Since they have been on the planet:
1. Hybrid automobiles have always been mass produced.
2. Google has always been there, in its founding words, “to organize the world’s information and make it universally accessible.”
3. They have never licked a postage stamp.
4. Email has become the new “formal” communication, while texts and tweets remain enclaves for the casual.
6. Hong Kong has always been under Chinese rule.
7. They have grown up treating Wi-Fi as an entitlement.
9. The announcement of someone being the “first woman” to hold a position has only impressed their parents.
10. Charlton Heston is recognized for waving a rifle over his head as much as for waving his staff over the Red Sea.
14. Cell phones have become so ubiquitous in class that teachers don’t know which students are using them to take notes and which ones are planning a party.
17. If you say “around the turn of the century,” they may well ask you, “which one?”
18. They have avidly joined Harry Potter, Ron, and Hermione as they built their reading skills through all seven volumes.
27. Teachers have always had to insist that term papers employ sources in addition to those found online.
30. Surgeons have always used “super glue” in the operating room.
43. Humans have always had implanted radio frequency ID chips—slightly larger than a grain of rice.
44. TV has always been in such high definition that they could see the pores of actors and the grimaces of quarterbacks.
August 30th, 2015
Mohawk College educators demonstrate their commitment to and support of academic excellence in many ways – constantly innovating and using new platforms to engage students.
New programs like Slideshare and Prezi are becoming popular alternatives to PowerPoint. While these program are inspiring students to think outside of the box and are encouraging greater creativity, it is important to look at the impact these tools have on the broader student population.
These programs are presenting information in new and exciting ways, but have not yet been developed to ensure all users can share the same experience. The use of Slideshare and Prezi in the classroom may become a barrier to students who rely on adaptive tools, such as screen readers for the visually impaired.
Mohawk College is committed to creating an environment that is barrier free and exceeds standards of accessibility in our facilities, services and in the classroom. Creating an inclusive campus for all ensures that everyone can participate.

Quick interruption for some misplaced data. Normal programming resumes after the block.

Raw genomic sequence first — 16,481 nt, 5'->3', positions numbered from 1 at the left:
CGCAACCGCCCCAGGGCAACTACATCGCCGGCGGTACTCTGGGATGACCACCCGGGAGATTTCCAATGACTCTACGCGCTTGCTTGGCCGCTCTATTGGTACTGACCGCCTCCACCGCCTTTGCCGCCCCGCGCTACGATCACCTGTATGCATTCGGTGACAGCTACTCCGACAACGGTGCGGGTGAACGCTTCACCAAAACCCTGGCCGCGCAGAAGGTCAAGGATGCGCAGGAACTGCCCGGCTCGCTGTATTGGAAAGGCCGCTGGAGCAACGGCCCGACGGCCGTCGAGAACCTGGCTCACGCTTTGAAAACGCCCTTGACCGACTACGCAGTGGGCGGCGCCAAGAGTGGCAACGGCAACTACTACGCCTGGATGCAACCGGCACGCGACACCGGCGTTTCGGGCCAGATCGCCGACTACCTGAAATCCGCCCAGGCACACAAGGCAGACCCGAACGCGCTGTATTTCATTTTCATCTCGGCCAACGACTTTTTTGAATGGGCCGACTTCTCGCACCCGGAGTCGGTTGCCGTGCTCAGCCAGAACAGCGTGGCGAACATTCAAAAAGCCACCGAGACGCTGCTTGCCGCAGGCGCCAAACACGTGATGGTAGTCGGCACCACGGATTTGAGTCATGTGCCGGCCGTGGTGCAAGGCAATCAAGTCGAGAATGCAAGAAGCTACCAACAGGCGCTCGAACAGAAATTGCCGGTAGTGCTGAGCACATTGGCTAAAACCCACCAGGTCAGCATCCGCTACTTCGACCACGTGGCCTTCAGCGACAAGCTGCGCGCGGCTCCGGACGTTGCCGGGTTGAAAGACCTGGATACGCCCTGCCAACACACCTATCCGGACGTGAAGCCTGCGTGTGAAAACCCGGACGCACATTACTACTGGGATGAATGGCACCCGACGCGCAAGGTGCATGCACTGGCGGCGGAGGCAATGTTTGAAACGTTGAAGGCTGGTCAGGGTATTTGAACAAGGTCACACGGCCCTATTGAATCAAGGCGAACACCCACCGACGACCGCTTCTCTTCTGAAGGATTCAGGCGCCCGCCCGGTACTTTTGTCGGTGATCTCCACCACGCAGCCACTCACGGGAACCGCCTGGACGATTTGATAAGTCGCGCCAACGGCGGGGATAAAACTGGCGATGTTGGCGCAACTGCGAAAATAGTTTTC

Should you require further information about how you can make your classroom or lab a barrier free learning environment, please contact Janice Fennell (ext. 2356) or Greg Gagnon (ext. 3554) or visit our website “Accessibility in the Classroom and Workplace”.
May 25th, 2015
Continuing our occasional series looking at Jennifer Hoffman’s blog posts “Enabling Virtual Learners By Design” Part 5 looks at designing and using usable technology.
The goal for effective online learning is to make the technological interface as transparent and permeable as possible; allowing learners to interact with teachers, peers, content and learning activities at least as effectively as in face-to-face settings. Hoffman points out that what is probably the most obvious obstacle to effective online and virtual learning is the technology - specifically software, hardware and bandwidth.
Mastering the Technology
“The first obstacle seems easy to remedy: make sure that each learner’s set up works.”
Programs typically send out hardware and software specifications to learners. Hoffman suggests that, while these may be useful for the technical support contact, they generally don’t mean much to the users.
To assist the end user, offer tips on how to test the software or system to see whether it meets the minimum requirements. For example, if a sound card and speakers are required, link them to a website that has sound so they can test their sound capabilities.
She also suggests a set of questions they can use to communicate with the help desk:
- Is my machine equipped with a sound card that allows for audio-in and audio-out? (You’d be surprised!)
- Is this BYOD?
- What is the bandwidth requirement?
- What plug-ins are needed?
- What browser version am I using?
- Are there any firewall issues (for instance, if VoIP is used) and/or website access restrictions)?
- Do I need an internet microphone?
Prepare the Learners
The next step is to ensure the learners can use the technology so as to make collaboration as effortless as possible. Providing orientation and opportunities to do practice exercises help learners acclimate to the new virtual learning space. Also, establishing ground rules for expectations and good practices; how often they should be logging in, completing online tasks before face-to-face or synchronous sessions etc.
Descriptions of the roles and functions of various components are helpful; for example, when to use email or a discussion board, or differences between synchronous and asynchonous interactions.
Tone Down the Bells and Whistles
Another thing that can be done to help make the technology as transparent as possible, is to resist the temptation to use all the bells and whistles.